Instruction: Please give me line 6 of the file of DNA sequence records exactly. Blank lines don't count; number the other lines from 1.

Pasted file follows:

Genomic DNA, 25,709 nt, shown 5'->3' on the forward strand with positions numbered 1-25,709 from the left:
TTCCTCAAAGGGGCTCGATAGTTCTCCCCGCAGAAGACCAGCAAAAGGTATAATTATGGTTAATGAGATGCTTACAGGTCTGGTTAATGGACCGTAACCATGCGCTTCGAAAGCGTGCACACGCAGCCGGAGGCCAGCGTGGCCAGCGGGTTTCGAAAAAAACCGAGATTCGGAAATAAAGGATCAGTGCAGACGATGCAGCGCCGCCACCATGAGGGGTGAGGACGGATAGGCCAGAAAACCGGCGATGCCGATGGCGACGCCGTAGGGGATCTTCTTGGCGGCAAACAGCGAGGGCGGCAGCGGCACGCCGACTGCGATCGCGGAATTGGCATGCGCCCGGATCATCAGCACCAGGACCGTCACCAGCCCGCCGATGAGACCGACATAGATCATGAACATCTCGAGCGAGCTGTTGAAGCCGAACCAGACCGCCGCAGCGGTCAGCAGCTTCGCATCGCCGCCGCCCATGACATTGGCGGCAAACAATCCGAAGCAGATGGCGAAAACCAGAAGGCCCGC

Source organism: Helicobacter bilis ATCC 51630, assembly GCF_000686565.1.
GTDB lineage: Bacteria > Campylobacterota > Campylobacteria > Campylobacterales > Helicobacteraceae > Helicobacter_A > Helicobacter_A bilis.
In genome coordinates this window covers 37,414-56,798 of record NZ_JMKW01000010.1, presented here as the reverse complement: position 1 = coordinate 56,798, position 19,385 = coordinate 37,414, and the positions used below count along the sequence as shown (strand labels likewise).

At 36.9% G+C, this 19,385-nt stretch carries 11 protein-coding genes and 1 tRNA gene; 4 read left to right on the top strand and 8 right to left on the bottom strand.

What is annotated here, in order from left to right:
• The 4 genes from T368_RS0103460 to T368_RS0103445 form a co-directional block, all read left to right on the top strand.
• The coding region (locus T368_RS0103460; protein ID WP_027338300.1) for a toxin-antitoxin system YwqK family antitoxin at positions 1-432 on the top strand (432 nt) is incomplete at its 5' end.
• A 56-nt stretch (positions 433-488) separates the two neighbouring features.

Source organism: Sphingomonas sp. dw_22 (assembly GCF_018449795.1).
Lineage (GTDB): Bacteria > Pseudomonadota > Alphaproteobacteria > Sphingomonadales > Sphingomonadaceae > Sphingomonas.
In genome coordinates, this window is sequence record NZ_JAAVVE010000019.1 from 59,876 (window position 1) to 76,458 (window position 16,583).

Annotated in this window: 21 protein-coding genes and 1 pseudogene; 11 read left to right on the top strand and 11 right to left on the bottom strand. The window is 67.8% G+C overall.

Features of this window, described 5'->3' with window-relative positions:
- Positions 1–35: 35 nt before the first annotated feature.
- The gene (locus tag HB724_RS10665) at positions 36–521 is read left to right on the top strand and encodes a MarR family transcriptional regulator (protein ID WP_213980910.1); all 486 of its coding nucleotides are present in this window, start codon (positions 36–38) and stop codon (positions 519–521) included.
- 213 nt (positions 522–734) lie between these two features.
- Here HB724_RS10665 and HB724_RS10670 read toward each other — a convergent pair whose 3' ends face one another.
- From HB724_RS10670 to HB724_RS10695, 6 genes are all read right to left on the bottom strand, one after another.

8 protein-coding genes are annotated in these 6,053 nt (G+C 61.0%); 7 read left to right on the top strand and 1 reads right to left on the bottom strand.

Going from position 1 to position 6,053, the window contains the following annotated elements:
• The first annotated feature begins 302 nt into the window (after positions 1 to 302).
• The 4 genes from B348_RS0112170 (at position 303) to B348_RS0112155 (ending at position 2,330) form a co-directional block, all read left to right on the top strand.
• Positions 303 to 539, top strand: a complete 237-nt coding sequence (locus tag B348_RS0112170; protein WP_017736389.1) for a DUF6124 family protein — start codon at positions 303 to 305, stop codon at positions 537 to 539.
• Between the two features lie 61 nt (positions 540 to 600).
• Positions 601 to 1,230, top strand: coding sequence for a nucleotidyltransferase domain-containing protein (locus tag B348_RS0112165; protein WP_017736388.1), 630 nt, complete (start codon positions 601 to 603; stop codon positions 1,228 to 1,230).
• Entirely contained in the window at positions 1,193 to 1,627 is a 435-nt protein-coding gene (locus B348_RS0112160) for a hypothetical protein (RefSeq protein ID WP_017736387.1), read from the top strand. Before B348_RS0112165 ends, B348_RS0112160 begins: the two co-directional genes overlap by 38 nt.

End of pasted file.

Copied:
At 36.9% G+C, this 19,385-nt stretch carries 11 protein-coding genes and 1 tRNA gene; 4 read left to right on the top strand and 8 right to left on the bottom strand.